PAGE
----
State orders Chemours: Control additional GenX sources or elsebladenonline 02/13/2018 0 COMMENTS
By Erin Smith
Chemours has been directed by state officials to control additional sources of GenX pollution. On Monday, the NC Division of Environmental Quality (DEQ) issued yet another notice of violation to the company.
The notice of violation indicates a letter was sent to the company in December ordering the company to implement measures to eliminate or control further discharges of GenX. The company responded to that letter in January with a letter of its own outlining additional steps and precautions which would be taken. Those measures included:
* Excavate, treat or control all storm water and wastewater conveyance ditches.
* Remove, treat or control other known sources that could be causing further contamination.
* Clean potentially contaminated equipment and capture any resulting wastewater for offsite disposal.
* Reduce or eliminate air emissions that are contributing to groundwater contamination.
The notice of violation gives the company a deadline of Feb. 26 to have those measures implemented and failure to do so may result in further enforcement actions by state officials.
DEQ also sent a letter recently requesting the company to utilize new technologies to prevent emissions from the facility’s stacks. It was learned at a community information meeting held in Gray’s Creek that a chemical being released in the effluent traveling up the stacks at Chemours will create GenX when it comes in contact with moisture such as rain or humidity.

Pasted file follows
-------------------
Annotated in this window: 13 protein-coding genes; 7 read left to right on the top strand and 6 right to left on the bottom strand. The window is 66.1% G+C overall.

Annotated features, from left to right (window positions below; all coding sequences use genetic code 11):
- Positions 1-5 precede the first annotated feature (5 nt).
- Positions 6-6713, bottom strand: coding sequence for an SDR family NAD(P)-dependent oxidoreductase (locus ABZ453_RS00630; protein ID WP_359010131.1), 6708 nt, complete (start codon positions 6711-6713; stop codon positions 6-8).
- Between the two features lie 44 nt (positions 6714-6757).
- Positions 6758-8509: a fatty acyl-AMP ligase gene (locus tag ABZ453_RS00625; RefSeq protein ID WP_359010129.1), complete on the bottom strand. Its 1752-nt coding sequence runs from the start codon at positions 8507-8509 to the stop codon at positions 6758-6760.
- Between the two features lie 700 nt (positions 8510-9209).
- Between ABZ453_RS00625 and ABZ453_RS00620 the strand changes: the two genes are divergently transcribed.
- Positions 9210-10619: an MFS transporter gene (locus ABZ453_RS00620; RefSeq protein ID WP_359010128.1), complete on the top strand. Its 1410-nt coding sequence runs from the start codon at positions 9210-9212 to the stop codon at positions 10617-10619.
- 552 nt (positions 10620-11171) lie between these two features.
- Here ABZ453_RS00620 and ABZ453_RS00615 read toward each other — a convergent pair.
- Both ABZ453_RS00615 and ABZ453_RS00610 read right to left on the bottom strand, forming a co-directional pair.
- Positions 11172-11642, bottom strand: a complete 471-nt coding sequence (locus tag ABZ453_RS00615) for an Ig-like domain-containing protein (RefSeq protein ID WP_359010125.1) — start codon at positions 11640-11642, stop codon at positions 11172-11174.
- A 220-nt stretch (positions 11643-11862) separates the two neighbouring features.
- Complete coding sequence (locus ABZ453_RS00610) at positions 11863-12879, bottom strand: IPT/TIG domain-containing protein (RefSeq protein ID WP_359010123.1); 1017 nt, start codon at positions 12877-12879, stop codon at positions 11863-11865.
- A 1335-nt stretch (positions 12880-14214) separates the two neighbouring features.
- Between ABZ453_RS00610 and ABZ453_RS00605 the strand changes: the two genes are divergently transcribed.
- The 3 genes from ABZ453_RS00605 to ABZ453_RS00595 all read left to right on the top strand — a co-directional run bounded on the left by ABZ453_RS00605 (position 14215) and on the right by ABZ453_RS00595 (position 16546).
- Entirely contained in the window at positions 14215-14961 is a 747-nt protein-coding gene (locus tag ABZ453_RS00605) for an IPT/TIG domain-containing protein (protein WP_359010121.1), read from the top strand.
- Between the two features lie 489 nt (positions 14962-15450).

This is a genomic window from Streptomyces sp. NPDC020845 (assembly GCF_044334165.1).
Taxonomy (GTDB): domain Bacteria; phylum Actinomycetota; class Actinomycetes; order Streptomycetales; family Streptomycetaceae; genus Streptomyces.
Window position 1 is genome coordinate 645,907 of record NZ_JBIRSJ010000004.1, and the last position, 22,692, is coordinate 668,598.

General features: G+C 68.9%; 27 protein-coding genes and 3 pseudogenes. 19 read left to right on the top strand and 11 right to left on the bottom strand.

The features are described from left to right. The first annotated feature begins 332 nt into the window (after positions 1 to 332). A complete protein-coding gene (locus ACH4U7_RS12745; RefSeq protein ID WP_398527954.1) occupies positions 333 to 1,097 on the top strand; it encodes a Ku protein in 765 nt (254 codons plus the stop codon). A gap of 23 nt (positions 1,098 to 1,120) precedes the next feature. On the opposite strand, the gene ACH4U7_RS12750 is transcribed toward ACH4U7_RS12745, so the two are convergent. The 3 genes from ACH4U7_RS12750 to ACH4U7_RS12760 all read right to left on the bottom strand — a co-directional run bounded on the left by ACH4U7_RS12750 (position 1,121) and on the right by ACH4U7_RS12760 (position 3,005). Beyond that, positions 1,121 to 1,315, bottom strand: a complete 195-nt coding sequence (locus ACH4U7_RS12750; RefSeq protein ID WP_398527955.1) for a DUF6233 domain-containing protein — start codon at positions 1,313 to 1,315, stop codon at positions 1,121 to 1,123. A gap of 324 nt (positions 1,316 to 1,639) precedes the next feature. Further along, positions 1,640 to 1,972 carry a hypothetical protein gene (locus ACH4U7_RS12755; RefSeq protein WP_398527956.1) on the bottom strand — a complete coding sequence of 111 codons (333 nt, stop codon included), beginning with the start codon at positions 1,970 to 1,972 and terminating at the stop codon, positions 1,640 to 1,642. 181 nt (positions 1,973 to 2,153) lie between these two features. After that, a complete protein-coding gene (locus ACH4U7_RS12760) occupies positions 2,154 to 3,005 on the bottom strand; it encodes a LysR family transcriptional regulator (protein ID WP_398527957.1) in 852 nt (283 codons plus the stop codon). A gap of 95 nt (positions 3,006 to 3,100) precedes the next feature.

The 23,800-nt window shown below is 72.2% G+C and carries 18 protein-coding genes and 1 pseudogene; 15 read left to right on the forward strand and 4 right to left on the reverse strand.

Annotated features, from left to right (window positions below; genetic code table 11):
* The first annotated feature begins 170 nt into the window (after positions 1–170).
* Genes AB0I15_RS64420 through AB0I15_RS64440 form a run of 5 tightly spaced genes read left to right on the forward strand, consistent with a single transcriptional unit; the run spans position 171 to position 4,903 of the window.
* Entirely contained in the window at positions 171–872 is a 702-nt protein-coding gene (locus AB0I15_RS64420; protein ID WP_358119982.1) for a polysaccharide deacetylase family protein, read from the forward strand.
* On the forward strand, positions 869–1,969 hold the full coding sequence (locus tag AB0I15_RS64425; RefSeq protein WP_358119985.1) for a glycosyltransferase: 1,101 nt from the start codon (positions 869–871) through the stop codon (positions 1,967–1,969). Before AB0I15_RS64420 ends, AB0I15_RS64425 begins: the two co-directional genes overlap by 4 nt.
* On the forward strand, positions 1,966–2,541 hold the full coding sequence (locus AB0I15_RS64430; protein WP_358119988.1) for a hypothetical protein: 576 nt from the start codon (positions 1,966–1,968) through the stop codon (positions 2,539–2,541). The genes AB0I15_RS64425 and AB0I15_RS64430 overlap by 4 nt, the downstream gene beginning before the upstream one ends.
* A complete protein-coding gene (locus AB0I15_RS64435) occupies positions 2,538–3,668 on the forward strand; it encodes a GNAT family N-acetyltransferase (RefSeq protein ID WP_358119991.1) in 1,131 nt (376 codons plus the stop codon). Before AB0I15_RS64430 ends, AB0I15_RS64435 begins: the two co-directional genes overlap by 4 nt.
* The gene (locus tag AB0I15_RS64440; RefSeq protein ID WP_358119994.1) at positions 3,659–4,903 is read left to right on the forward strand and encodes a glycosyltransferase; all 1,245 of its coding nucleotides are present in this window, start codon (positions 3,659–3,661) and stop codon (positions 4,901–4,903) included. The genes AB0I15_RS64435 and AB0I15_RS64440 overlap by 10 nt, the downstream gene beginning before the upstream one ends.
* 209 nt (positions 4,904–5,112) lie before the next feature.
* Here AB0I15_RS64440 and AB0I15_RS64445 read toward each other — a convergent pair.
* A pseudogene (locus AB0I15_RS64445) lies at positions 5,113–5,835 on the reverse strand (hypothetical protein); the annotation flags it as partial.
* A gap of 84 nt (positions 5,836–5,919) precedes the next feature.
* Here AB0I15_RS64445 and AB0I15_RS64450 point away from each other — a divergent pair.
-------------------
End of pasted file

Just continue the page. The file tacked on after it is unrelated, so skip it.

These actions come on the heels of a meeting held at Bladen Community College earlier this month. Residents were passionate in expressing their frustration in the length of time it has taken state officials and Chemours to respond to the situation.
The company has also reported four additional spills at the Bladen County site in recent weeks. It was reported this week Chemours has also found a well at its Patterson, West Virginia, facility to be contaminated with GenX, according to the Environmental Protection Agency (EPA). The company is now collecting samples of well water in Ohio and West Virginia following an EPA request, according to reports.
The NC Division of Waste Management also issued a conditional approval to Chemours for a pilot study on carbon well filtration systems in an effort to filter GenX from residential wells. Four wells will be selected by state officials to take part in the study. The permission for the pilot study was granted after a full review of the company’s proposal.
A fourth round of residential well testing has also begun. Currently, 151 residential wells have been tested and results indicated GenX levels higher than the state recommended standard of 140 parts per trillion.Share: